Immunofluorescent Antibody Test in American Visceral Leishmaniasis: Sensitivity and Specificity of Different Morphological forms of Two Leishmania Species

View More View Less
  • The University of Bahia, Salvador, Cornell University Medical College, Bahia, Brazil

This study was designed to determine which morphologic form and species of Leishmania is most suitable for detection of antibody in sera from American visceral leishmaniasis (AVL) patients by the indirect fluorescent antibody test (IFAT). Promastigotes and amastigotes of Leishmania mexicana or Leishmania donovani chagasi were used as sources of antigen. A total of 70 sera, including 30 from AVL patients, 30 from healthy subjects and 10 from Chagas' disease patients, were used in the study. Titers of antibody up to a dilution of 1:64 were found with all four antigens. At a titer of 1:128, the sensitivity of the IFAT using L. d. chagasi promastigotes as a source of antigen was 100% and the specificity at a titer of 1:32 was 98%. Although the sensitivity of the amastigote forms was close to 100% at a similar titer, the specificity at a titer of 32 using the L. d. chagasi amastigotes was 91% and using L. mexicana amastigotes was only 80%. The L. d. chagasi promastigote antigen was also the one that showed less cross reaction with sera from Chagas' disease patients. Since cross reactivity between Trypanosoma cruzi and Leishmania species is well known in serological tests, and minimizing of such cross reactivity is of critical importance for diagnosis, we suggest that L. d. chagasi promastigotes should be the antigen of choice for diagnosis of visceral leishmaniasis by IFAT in areas also endemic for trypanosomiasis.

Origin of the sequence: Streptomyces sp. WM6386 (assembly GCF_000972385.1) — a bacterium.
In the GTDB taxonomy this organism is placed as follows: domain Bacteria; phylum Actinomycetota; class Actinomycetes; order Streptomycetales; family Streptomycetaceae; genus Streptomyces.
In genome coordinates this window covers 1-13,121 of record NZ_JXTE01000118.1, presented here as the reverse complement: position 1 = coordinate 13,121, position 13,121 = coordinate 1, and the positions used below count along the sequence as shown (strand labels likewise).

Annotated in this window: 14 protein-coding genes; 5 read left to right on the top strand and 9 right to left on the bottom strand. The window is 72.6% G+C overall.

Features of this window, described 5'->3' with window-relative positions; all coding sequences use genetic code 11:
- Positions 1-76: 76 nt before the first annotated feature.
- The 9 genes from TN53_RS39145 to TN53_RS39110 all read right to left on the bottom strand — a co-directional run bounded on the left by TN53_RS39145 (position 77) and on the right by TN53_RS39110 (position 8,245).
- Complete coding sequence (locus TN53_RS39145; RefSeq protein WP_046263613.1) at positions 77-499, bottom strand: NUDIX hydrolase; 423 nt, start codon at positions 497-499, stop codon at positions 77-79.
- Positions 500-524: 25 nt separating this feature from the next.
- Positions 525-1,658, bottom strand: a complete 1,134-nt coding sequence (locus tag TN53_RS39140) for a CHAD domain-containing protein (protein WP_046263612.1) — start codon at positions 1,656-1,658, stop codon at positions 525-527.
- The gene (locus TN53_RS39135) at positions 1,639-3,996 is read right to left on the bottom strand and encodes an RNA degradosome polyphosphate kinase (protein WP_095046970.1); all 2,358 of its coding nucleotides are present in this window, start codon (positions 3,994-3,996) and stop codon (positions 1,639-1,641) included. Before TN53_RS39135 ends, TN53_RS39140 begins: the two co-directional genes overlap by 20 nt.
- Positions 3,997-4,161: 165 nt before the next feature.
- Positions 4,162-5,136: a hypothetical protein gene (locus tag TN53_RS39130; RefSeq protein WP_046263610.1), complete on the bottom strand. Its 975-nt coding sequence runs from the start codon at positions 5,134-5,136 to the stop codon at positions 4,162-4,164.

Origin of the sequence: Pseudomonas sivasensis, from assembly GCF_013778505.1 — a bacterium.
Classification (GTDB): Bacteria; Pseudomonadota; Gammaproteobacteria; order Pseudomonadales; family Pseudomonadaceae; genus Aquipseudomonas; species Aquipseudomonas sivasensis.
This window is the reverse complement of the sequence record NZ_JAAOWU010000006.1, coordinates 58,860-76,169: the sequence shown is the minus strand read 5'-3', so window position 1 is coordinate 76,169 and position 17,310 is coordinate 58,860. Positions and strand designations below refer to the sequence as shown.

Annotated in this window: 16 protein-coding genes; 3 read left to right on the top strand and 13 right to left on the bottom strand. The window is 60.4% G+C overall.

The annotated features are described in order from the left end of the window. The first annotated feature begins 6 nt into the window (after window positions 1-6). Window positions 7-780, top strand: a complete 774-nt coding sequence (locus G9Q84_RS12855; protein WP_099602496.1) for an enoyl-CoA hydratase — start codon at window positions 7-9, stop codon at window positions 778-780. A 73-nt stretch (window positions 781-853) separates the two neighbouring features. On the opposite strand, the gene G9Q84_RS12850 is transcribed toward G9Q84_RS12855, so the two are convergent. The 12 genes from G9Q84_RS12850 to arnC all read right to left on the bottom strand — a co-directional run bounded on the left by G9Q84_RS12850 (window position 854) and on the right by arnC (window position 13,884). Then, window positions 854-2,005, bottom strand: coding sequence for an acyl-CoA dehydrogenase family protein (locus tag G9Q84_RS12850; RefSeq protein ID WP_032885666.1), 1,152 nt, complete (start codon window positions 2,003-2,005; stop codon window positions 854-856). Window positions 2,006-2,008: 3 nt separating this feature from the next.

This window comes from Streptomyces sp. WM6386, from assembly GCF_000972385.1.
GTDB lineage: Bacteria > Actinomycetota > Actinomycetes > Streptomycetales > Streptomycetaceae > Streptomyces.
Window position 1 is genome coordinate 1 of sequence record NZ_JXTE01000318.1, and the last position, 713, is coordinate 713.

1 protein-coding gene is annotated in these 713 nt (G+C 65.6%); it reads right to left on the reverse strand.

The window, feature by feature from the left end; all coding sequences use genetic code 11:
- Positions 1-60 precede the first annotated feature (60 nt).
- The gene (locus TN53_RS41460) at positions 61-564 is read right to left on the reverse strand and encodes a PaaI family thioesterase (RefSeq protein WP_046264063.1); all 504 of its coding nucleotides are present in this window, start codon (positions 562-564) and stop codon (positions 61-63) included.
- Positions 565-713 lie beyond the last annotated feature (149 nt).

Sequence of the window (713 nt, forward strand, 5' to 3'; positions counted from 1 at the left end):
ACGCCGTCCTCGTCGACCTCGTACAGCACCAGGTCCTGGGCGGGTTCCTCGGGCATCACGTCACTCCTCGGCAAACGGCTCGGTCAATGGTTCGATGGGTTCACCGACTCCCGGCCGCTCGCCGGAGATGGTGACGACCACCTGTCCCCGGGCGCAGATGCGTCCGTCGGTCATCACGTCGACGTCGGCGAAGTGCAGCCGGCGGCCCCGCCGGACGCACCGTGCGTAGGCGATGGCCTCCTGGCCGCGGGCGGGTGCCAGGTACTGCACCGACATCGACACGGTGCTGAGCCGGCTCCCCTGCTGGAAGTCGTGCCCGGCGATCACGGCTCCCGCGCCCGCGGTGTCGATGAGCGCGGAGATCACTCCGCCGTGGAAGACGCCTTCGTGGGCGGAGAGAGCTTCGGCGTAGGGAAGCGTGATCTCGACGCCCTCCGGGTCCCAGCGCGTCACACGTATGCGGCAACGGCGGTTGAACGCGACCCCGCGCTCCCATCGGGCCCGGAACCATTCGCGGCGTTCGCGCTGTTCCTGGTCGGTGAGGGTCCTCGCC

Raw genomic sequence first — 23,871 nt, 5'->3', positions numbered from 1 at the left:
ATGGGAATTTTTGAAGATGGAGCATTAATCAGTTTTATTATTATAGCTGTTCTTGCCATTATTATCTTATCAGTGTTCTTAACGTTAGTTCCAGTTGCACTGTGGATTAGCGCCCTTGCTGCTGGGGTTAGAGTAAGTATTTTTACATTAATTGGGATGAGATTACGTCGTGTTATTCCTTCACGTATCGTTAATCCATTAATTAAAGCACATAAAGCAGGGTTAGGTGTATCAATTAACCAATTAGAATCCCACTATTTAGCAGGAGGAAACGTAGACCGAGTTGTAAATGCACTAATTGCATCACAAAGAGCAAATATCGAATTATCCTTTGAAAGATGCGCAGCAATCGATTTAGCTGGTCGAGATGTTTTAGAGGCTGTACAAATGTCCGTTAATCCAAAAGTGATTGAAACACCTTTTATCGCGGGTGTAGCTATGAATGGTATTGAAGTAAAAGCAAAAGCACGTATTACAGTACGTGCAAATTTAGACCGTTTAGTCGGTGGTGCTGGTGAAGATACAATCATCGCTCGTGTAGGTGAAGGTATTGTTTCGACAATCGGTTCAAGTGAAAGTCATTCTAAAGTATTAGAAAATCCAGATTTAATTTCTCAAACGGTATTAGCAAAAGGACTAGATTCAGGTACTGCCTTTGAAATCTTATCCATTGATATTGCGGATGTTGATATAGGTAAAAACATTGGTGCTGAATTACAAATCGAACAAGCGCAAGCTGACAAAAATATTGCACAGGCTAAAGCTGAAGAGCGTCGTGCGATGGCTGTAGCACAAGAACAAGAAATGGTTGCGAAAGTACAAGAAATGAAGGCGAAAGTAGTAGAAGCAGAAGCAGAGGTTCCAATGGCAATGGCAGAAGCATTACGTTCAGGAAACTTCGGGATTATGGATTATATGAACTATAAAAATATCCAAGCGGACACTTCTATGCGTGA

Save